Little Rocket Records is a record label unlike other labels; they have a global reach, new approach and even their own manifesto. They strive to offer something different to artists and consumers and this is certainly something they have achieved, unlike other record companies they do not stop at the pressing plant they offer support to their artists and there is a definite community feel to the work that they do.

The label was born from a combination of solidarity with the DIY community and tragedy, with the name originating from a tour manager who worked with the legendary Leatherface. This band are the connecting tissue at the heart of the label, everything from name to ethos can be traced back to Leatherface, and in a way this adds credibility from the punk community which is often hard to come by.

Little Rocket offers everything that a band could need allowing them to be taken care of by one company. This makes it essential that the label believe in each artist they work with, in turn creating a belief in what you are buying.

At the moment the band roster is reasonably small but perfectly formed, with the likes of Old Wives, Mixtape Saints, Leatherface, Medictation, Awkward Age, Bar Creeps & The Run Up.

We caught up with one of Little Rocket’s founders, Mark Vincent Bussey, to find out more.


Hey Mark, how’s it going?

Really good thanks! October is pretty much the busiest time of year for me, with the build up to No Idea’s Fest – which all of our bands seem to either play or aspire to play – and a lot of releases focus around that date. So now that’s over, I am taking the foot off the pedal as we prepare for 2017!

How did you get in to the music industry?

Vinnie Fiorello – Fuelled By Ramen Records (Paramore/Fallout Boy etc)/Drummer from Less Than Jake – gave me my first chance. As an artist Vinnie signed my band to his label. Unfortunately it came at a time where their in-house publicist left the label. I ran the press campaign for my band and Vinnie was impressed, it seems, and offered me a full time role. That was in 2013 and I’m forever grateful/indebted for that break.

Was there a point you had to take a huge risk and throw yourself into the label full time?

You definitely have to take a leap of faith. I have tried to balance a few things and found that essentially I was falling short (of where I wanted to be at least) in all areas. My main aspiration is to provide and be the best that I can and I quickly found out that the biggest resource that drains away from me is time.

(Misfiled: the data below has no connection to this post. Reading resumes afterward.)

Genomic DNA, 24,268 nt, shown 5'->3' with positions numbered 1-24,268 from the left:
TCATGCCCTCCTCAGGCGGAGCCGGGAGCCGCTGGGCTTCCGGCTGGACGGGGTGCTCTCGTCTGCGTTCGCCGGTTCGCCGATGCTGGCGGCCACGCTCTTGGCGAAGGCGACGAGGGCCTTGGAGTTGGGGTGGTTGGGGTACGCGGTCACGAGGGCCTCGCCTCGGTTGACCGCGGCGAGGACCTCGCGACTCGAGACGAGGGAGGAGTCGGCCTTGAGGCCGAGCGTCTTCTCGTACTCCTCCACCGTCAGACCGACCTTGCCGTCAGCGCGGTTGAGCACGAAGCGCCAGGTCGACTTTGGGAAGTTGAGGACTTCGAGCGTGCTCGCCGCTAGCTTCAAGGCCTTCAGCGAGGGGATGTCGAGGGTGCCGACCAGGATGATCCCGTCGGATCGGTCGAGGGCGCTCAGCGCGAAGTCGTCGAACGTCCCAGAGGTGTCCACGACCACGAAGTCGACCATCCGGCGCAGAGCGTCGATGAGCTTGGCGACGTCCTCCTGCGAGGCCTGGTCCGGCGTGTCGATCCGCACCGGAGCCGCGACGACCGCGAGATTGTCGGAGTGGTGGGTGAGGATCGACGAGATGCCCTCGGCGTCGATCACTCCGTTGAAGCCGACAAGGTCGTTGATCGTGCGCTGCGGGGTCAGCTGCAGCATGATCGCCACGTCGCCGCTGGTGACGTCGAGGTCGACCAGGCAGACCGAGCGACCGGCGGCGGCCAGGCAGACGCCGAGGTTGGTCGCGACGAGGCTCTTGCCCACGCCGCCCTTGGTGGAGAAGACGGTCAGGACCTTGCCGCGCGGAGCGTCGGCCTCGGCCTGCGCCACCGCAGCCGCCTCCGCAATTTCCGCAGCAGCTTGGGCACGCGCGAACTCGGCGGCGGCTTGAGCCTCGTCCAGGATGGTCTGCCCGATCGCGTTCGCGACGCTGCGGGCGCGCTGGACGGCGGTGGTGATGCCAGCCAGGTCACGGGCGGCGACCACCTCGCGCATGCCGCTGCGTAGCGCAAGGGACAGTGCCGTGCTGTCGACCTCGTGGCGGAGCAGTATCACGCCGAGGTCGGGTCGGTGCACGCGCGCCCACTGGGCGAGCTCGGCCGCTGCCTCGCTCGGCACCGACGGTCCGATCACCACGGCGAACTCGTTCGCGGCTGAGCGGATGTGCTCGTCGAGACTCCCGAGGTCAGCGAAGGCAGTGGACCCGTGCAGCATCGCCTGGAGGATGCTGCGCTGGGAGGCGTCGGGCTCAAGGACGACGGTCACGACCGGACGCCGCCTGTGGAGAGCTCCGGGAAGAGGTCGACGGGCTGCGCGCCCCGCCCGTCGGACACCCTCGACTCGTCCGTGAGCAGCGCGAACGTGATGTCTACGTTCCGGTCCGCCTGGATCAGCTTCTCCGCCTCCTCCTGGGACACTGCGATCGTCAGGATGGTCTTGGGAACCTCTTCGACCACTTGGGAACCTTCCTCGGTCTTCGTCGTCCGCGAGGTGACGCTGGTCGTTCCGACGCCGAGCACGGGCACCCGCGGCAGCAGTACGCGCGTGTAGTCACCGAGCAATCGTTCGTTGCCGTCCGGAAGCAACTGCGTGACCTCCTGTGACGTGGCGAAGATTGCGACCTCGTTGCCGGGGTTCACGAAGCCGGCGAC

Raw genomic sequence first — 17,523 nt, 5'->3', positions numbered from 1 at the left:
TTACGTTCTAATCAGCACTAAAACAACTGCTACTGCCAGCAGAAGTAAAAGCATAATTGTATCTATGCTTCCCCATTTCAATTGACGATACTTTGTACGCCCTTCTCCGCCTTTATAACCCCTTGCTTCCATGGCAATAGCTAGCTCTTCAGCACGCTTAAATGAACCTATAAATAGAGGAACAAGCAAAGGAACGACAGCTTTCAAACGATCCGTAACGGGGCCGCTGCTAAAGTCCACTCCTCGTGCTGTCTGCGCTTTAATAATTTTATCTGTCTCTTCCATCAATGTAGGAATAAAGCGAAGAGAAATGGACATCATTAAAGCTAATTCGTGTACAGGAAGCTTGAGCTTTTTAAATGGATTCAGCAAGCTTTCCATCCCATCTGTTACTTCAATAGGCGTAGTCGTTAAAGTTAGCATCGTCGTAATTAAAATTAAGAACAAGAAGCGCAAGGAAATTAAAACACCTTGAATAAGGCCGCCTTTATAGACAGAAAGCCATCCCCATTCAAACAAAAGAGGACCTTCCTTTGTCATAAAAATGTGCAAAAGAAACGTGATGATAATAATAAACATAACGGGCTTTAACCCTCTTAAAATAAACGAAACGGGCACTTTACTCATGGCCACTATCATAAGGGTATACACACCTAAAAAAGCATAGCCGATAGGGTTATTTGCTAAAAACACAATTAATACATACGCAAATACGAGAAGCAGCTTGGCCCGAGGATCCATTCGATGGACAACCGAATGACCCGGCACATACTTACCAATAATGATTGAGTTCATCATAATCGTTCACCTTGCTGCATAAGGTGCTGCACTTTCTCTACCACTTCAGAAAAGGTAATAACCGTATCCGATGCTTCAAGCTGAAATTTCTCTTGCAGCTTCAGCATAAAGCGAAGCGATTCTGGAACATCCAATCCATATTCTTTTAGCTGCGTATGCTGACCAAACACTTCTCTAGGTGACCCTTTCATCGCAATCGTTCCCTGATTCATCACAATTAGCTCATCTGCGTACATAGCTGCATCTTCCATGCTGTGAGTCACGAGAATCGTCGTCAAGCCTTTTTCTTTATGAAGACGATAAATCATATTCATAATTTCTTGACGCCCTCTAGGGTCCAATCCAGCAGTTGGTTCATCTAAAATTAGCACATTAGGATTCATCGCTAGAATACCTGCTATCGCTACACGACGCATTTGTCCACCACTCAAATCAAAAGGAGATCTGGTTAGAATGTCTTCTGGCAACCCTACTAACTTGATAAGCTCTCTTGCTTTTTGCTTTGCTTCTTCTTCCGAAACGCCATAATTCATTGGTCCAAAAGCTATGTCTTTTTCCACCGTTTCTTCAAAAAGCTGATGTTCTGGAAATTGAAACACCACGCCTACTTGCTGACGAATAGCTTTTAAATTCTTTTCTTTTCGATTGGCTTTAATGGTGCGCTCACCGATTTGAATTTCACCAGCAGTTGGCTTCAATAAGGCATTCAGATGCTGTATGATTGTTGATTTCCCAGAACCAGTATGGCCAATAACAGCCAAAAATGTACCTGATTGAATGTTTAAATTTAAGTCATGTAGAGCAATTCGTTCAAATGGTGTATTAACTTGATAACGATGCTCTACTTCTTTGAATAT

How did you get involved with Little Rocket Records?

I was the in-house record label publicist for Medictation‘s Warm Place LP, which was initially scheduled to be released by Paper+Plastick. The record was scheduled to commence its press campaign in October 2015 but due to the passing of Dickie Hammond, the guitarist, matters were put on hold. Graeme Philliskirk (Leatherface/Medictation) spoke to me about setting up our own full service label – handling all the legal, art, distribution, etc. It was a concept that I was down for and delighted to co-found with Graeme Philliskirk and Daniel Baker who, amongst other things, handles our graphic design and party budget. We feel very ‘together’ and work well (I think!).

How does Little Rocket differ from other labels?

There are three key aspects for us: One, all three of us are artists in our own right and have, over the decades, built up a wealth of experience through trial and error – we’ve been there, done it and messed it up a 100 times over. Now we want to “pass back” by assisting our bands avoid those hurdles. Two, we have a wealth of talent/experience in labels and boast in-house art, PR, legal, distribution and everything that you’d hope for from a record label. Most labels these days simply send the music to the pressing plant and do nothing else; you need more than that! And three, we have a very distinct/identifiable ethos that is evident in products, who we are – we live our ethos – and, if we do it right, the bands we sign.